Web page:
The idea of living in a studio apartment even smaller than the current zoned minimum of 400 square feet is intrinsically depressing even to space-challenged, rent-weary New Yorkers. Maybe that’s why only 33 folks entered Bloomberg’s design competition.
The winning unit, called “My Micro NY,” features 9-foot ceilings, mini outdoor decks.and will be built at the Brooklyn Navy Yard and then transported to Manhattan. Yes kiddies, it’s pre-fab pads for the rest of us who don’t have a million or so to buy a one bedroom. I suspect that real estate developers and landlords are secretly river dancing at zoning changes related to all this that allow New York apartments to legally get even smaller and be built more cheaply as pre-fab pod buildings. Mike Antoinette and his zoning honcho partner Amanda Burden strike again.
The NY Times Reports:
“The apartment of New York City’s future, as the city imagines it, has all the amenities of modern life: wheelchair-accessible bathroom, a full kitchen, space for entertaining and access to a gym, communal lounge, front and back porches and a rooftop garden — all in 250 to 370 square feet.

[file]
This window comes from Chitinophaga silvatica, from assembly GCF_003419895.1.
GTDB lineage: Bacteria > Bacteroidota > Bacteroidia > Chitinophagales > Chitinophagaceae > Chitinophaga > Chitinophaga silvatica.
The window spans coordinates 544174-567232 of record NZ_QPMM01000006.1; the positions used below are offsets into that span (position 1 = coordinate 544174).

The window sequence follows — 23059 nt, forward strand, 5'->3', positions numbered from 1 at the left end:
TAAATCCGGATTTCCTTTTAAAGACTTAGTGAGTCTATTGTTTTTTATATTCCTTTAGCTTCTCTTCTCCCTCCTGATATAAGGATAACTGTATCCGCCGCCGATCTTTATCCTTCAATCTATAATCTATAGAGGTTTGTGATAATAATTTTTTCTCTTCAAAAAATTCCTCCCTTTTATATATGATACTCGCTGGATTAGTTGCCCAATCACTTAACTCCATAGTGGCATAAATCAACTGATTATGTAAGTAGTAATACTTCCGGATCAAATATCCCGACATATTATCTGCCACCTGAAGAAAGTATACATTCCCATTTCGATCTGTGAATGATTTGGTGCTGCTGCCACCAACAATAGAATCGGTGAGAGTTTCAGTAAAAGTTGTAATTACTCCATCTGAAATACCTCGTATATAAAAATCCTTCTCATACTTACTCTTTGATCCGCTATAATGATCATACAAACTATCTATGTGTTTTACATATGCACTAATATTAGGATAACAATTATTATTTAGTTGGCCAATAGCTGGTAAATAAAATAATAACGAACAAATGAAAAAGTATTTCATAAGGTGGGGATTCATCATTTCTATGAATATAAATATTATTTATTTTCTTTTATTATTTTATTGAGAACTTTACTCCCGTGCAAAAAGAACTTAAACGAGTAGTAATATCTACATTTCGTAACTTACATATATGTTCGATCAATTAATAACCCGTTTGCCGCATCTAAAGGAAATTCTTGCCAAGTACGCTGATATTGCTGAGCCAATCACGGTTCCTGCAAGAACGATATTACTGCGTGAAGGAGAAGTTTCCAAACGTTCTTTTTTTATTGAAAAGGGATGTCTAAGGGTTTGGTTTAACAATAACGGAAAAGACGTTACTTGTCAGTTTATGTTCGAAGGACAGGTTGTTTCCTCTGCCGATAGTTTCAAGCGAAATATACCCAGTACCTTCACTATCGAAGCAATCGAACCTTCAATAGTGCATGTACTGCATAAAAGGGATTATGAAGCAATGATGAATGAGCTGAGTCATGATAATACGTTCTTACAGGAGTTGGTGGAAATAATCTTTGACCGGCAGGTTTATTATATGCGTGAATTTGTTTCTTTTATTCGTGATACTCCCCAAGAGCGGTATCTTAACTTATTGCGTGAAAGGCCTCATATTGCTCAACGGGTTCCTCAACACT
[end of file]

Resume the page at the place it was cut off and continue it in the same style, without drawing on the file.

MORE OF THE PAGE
The city on Tuesday unveiled the winner of a competition to design and build an apartment tower on city-owned land composed entirely of micro-units, 55 homes the size of hotel rooms that Mayor Michael R. Bloomberg hopes will be the first in a wave of tiny apartments aimed at addressing the city’s shortage of studio and one-bedroom apartments.
Small as it might be, the winning design was chosen for the way that it maximized light, airiness and storage space through the use of 9-foot-high ceilings, large windows, lofts and Juliet balconies.
“We have a shortfall now of 800,000, and it’s only going to get worse,” Mr. Bloomberg said during the news conference announcing the winning team, a partnership between Monadnock Development, Brooklyn-based ARCHITECTS and a nonprofit that serves creative arts professionals, the Actors Fund Housing Development Corporation. “This is going to be a big problem for cities with young people.”
In another futuristic twist, the 10-story tower at 335 East 27th Street in the Kips Bay neighborhood will rise thanks to modular construction, becoming the city’s first apartment building to do so: units will be prefabricated, then stacked on top of one another like Legos.” – NY Times
The project will also be the first modular development in Manhattan, following on the Atlantic Yards project in Brooklyn, which suggests that prefabricated construction may indeed take hold as a new model for housing development in the city, at least on the low end. Some 40 percent of the units will be set aside for low- and middle-income tenants, with prices ranging from $940 per month to $1,800 per month.
“We’ve chosen Manhattan because more than three-quarters of its homes are one or two person households,” Mayor Bloomberg said. “We already have the population seeking housing for a small number of people, we just don’t have the apartments to house them.”–NY Observer